Area Veterinarians Offer Owners Advice On Keeping Their Pets Safe In Summer
Each day, Amy Cerelli’s store, Blue Ridge Dog, caters to canines and their owners across the Valley.
During business hours, her three-year-old Jack Russell terrier, Indiana Jones, roams the building located on Newman Avenue in downtown Harrisonburg.
When he does venture outside in extreme weather, Cerelli straps a pair of boots, or “booties” as she calls them, on Mr. Jones to protect his paws. The shoes, which she says are a popular purchase this time of the year, boast Vibram rubber soles, breathable mesh material, and reflective piping to help with night visibility.
“In the summertime, the hot pavement obviously gets really bad,” explained Cerelli, who owns five pooches, including a mixed breed terrier that was rescued after found tied to a bench in the Bronx, N.Y. “It can really cause damage to their paw padding.”
Though dogs have a tough, thick cushion on the bottom of their feet, this natural “padding” is susceptible to blisters, tears, burns and other damage that may cause discomfort, according to the American Society For the Prevention of Cruelty to Animals’ website, aspca.org.
The paw is composed of skin, bone, ligaments and connective tissue, which can be compromised when exposed to sizzling surfaces for an extended period of time.
Though paws are thicker than human flesh, Dr. Kathleen Connors of Stone Spring Veterinary Services maintains that overexposure to certain surfaces during peak weather — such as black pavement and boat docks in the summer — can cause this padding to slowly wear down. Even hot sand on the beach can be detrimental to the foot, she added.
“[Dogs] can get second and third degree burns on their feet and remove layers on their paws,” explained Dr. Tara Bell, veterinarian at Ashby Animal Clinic in Harrisonburg.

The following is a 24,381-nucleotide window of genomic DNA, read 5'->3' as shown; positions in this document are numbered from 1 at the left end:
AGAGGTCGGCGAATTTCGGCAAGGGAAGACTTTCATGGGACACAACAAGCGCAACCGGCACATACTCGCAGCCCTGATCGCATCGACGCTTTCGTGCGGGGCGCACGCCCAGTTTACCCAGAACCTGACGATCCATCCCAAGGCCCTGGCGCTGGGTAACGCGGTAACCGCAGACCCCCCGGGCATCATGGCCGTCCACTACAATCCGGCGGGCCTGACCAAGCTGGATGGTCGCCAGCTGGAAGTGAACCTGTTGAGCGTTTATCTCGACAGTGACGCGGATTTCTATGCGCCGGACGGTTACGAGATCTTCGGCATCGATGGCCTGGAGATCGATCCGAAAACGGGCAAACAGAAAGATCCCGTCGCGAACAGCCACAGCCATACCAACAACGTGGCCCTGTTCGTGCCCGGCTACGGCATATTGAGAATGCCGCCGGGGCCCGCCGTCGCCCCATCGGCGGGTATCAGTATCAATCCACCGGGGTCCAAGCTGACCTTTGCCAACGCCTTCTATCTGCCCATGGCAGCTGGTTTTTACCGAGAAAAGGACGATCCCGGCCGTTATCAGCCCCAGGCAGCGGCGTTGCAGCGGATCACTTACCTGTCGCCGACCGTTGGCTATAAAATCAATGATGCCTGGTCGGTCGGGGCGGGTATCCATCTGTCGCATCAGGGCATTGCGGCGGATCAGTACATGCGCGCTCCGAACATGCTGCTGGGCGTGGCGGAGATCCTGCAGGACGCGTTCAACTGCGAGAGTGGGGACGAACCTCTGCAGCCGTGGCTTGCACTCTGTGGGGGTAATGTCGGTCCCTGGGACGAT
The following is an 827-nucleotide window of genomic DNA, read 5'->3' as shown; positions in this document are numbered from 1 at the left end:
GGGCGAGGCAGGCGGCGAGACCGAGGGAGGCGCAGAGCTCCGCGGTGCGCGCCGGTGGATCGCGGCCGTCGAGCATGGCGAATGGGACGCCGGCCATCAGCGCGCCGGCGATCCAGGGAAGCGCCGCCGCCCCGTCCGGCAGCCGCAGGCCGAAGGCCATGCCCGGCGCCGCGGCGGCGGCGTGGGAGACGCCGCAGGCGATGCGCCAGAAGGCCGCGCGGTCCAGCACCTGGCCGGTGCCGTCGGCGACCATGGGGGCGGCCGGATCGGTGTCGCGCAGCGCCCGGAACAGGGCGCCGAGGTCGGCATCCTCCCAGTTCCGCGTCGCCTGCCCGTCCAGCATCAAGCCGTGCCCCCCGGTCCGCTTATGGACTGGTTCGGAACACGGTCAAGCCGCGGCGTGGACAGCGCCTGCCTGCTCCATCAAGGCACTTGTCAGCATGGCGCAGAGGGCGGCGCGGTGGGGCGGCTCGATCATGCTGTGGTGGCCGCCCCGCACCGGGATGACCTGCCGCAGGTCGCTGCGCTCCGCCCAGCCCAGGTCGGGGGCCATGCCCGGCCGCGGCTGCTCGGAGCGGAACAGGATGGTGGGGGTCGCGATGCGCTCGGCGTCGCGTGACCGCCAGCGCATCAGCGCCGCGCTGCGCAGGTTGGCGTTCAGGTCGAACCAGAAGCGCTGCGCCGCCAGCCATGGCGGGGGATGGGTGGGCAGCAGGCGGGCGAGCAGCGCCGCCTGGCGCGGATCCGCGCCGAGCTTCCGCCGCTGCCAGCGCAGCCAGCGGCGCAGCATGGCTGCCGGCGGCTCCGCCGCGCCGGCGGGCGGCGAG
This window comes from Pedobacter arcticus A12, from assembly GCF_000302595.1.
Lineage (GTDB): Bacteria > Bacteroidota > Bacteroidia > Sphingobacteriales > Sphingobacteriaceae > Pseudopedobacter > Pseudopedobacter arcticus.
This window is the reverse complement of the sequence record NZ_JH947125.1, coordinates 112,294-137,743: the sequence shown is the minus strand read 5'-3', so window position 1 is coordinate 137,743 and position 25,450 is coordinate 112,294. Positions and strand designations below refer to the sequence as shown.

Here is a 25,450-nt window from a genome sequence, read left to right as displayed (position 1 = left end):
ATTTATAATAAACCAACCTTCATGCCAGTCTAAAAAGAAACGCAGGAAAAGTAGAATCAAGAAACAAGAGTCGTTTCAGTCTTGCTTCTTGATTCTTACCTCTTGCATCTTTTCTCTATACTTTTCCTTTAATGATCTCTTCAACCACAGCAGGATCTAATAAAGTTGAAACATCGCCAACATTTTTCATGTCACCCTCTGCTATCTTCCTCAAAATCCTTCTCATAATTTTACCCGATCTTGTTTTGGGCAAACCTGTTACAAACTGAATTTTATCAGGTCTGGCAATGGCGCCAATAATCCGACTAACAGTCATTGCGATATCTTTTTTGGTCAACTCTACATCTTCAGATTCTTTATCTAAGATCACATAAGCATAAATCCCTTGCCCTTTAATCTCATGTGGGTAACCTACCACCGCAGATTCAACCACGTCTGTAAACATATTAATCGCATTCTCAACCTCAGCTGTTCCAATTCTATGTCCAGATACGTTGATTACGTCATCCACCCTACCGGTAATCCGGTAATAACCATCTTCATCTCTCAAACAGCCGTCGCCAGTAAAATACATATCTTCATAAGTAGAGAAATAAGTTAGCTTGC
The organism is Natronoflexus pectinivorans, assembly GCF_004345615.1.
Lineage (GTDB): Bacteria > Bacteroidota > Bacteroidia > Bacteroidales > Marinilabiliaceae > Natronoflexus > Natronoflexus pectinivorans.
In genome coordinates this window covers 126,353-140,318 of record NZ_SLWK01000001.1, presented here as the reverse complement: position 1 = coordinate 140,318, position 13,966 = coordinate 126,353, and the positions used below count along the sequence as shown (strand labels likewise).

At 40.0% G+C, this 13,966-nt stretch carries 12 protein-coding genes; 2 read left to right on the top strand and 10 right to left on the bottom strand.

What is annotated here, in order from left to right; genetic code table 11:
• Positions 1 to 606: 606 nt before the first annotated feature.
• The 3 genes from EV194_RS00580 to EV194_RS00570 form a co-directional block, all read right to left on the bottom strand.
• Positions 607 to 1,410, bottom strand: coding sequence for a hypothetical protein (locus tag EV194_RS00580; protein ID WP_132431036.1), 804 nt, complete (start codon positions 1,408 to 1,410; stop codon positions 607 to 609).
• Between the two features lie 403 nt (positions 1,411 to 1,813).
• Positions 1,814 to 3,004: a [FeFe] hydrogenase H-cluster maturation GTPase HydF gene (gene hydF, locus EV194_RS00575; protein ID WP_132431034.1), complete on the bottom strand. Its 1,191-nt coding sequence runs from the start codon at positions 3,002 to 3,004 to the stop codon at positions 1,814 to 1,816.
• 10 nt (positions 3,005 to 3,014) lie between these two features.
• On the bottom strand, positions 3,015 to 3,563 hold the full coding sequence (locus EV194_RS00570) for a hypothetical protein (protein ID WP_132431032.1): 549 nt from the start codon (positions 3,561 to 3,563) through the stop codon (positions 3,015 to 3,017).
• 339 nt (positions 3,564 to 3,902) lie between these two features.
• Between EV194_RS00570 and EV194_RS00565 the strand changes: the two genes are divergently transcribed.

“These burns can cause infections to the point where the dog may not be able to walk properly.”
Bell admonishes owners to be aware of the damages that can come with exposure to treacherous surfaces. Protective footwear, she says, is beneficial for the dog against hot pavement in the summer, while also serving helpful against the ice in the winter, or for hiking trails year-round.
Conditioning a dog to certain surfaces can serve as an alternative to protective footwear, as it builds this “tolerance,” says Dr. Erica P. Vaughan, veterinarian at Copper Ridge Animal Hospital. Dogs can be conditioned to terrains during appropriate times of the year, she maintains. For instance, one could condition their animal to pavement through regular walks on a crisp September afternoon, which will help toughen a dog’s paw pad.
“Dogs gain a tolerance to certain surfaces, but if they have an abrasion or wound, it takes a long time for it to heal,” remarked Vaughan. “That tissue is hard to heal, sometimes taking several weeks to do so.”
Whichever avenue taken, local veterinarians collectively endorse planning ahead for the sake of your animal’s well-being.
“Always stay on the side of caution,” warned Bell. “If you wouldn’t walk on it in bare feet, then don’t let your dog do so.”
Contact Matt Gonzales at 574-6265 or firstname.lastname@example.org